The arrangement according to the invention has a considerable number of advantages. Thus it is made possible to generate the clearly defined light-dark edge required, for example, for the passing beam in the field of motor vehicles through a suitable construction of the collector without absorption and to image this edge by means of one or preferably several separators. Until now, by contrast, the edge was generated by means of cut-off diaphragms, which block out part of the generated light and thus reduce the efficiency of relevant lighting systems unnecessarily. In a lighting system according to the invention, however, practically the entire quantity of light generated by the light source(s) can be utilized for illumination, so that a very high efficiency is achieved.
A further major advantage of the arrangement according to the invention is that very compact lighting systems can be realized thereby, whose constructional dimensions are strongly reduced in comparison with conventional systems.
In a particularly preferred embodiment, the light source, the collector, and the separator(s) are arranged such that a so-called interwoven radiation path is obtained. For this purpose, the separator(s) and the collector are arranged relative to one another such that part of the image of the light source generated by the collector lies within the range of the entrance pupil of each separator. A separation of the lighting beam path (of the image of the light source) and imaging beam path (of the image of the object to be imaged, i.e. the collector in this case) is advantageously achieved in this manner, so that the light outlet surface(s) thereof can generate sharp light-dark edges.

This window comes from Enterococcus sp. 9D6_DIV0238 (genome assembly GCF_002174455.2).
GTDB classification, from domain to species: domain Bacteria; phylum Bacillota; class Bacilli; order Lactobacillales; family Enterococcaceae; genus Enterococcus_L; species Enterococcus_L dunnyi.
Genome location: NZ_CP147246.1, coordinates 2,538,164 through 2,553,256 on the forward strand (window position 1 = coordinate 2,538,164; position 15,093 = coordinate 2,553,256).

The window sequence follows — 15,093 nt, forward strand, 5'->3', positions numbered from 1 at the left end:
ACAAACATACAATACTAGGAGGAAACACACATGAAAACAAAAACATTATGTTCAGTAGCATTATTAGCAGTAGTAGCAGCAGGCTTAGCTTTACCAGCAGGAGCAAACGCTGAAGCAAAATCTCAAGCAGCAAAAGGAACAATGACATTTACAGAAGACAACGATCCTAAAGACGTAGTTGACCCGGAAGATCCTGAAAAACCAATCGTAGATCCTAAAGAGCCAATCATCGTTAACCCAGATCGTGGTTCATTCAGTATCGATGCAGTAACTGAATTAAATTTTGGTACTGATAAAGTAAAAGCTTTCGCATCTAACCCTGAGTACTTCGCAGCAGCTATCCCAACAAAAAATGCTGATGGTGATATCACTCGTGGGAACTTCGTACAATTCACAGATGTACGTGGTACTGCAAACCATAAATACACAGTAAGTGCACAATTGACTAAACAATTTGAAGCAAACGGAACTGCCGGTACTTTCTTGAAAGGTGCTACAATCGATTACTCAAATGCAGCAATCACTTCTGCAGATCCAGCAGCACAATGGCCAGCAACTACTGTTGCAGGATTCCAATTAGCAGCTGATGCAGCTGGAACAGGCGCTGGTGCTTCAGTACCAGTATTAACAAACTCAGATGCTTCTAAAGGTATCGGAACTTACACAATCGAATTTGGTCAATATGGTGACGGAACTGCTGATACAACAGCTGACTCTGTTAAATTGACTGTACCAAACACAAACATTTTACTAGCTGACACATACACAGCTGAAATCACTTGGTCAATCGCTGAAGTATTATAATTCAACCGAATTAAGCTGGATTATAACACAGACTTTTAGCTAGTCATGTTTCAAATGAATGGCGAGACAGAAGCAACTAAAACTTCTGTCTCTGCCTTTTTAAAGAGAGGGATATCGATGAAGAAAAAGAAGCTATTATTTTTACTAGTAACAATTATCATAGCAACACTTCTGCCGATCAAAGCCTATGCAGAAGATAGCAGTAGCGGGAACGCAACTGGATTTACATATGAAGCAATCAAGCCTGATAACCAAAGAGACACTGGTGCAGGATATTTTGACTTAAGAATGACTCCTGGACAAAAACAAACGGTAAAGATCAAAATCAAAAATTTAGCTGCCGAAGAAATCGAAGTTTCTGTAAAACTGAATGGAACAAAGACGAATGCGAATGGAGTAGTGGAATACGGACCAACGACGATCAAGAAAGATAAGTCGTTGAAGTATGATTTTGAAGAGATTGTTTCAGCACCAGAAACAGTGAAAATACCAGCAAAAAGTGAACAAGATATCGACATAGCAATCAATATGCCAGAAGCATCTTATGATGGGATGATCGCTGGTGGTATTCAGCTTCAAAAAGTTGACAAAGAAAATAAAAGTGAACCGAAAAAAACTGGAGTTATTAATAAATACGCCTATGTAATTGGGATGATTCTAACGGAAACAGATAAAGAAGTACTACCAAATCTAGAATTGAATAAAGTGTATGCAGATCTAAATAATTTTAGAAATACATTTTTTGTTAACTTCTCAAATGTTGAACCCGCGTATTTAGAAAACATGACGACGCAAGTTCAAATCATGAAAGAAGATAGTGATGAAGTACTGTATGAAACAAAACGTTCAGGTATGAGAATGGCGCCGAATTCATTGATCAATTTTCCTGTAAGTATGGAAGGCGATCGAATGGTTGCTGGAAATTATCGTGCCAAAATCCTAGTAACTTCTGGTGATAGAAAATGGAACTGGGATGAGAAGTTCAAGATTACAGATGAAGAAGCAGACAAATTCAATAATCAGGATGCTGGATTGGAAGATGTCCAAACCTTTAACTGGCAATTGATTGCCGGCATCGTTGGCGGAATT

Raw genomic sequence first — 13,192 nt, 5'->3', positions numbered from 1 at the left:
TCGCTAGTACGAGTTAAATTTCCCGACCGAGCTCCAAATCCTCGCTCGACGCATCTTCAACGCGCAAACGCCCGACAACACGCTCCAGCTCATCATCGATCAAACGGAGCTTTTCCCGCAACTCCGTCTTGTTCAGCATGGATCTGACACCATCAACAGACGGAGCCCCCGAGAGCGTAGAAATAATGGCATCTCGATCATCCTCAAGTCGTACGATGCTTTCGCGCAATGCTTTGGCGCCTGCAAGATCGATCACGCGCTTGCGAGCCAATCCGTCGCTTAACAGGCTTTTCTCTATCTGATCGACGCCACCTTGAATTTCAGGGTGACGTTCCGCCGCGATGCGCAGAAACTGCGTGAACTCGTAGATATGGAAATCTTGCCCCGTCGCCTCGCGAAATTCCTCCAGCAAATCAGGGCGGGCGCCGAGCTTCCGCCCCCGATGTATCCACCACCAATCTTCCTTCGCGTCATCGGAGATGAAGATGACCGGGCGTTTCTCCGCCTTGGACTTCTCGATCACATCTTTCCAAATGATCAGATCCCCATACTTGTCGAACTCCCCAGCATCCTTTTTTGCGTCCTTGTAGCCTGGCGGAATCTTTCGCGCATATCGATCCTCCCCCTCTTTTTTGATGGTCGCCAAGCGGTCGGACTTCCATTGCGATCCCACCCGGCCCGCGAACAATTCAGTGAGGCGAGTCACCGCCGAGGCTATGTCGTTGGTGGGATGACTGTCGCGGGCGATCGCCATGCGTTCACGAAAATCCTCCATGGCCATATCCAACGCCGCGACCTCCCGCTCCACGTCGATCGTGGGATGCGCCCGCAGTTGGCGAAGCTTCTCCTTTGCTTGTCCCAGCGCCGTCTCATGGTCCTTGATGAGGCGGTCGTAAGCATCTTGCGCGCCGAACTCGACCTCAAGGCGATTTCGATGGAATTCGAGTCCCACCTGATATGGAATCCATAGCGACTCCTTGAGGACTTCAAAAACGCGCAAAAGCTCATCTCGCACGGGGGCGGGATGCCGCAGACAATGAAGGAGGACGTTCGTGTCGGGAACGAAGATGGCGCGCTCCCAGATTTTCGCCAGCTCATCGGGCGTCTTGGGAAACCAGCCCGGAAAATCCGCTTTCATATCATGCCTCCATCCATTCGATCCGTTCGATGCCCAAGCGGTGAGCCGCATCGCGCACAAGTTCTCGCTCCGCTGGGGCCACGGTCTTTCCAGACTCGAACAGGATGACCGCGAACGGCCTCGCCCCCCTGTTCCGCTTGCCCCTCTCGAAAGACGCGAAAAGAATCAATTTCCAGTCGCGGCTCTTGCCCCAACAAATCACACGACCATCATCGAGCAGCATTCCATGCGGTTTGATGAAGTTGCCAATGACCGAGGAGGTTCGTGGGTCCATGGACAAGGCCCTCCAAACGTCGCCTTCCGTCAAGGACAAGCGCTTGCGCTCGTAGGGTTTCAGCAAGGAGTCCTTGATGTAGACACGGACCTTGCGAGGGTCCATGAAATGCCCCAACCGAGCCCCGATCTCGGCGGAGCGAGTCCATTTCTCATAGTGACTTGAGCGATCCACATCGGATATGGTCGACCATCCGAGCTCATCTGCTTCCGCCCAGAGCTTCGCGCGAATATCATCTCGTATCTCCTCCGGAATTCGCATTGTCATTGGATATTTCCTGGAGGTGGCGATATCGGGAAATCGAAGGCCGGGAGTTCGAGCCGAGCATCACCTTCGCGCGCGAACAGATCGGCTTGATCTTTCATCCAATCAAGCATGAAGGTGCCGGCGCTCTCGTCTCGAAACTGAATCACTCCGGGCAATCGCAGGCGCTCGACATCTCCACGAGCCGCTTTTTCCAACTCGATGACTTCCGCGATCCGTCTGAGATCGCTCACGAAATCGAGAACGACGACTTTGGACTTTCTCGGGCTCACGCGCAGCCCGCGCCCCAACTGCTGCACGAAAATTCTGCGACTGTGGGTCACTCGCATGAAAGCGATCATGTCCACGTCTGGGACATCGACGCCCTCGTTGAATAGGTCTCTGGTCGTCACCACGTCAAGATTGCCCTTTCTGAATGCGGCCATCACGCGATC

If the light-dark edge lies adjacent or in a pupil of the lighting beam path, an inaccurate alignment of the light source will not or substantially not affect the contrast of the light-dark edge. According to the invention, the collector, with sharp edges regarded as the object lying in its emission surface, takes over the function of the known condenser lenses or the optical lighting system.
In particular, the size of the light source in this arrangement has practically no influence on the aperture in the headlight beam, but only on the diameter of the separators. By contrast, the light source is directly imaged onto the road surface in headlights for motor vehicles presently on the market, i.e. each segment of the reflector generates a sharp picture of the incandescent coil or the light arc on the road surface.
If the diameter of the separators is greater than or at least equal to the size of the virtual light source image, the radiation beam is not cut off, and the efficiency of the lighting system will be very high.
The dissociation of the shape of the radiated light beam from the size and alignment of the incandescent coil renders it possible to keep the aperture of the light beams originating from the light source small without the usual photometric problems, a small aperture being desired as a rule because the constructional dimensions of the collector are directly dependent on this aperture if the collector is to operate with a very high efficiency. Light sources with an aperture of less than 60°, preferably between 20° and 40° and even lower, may be used.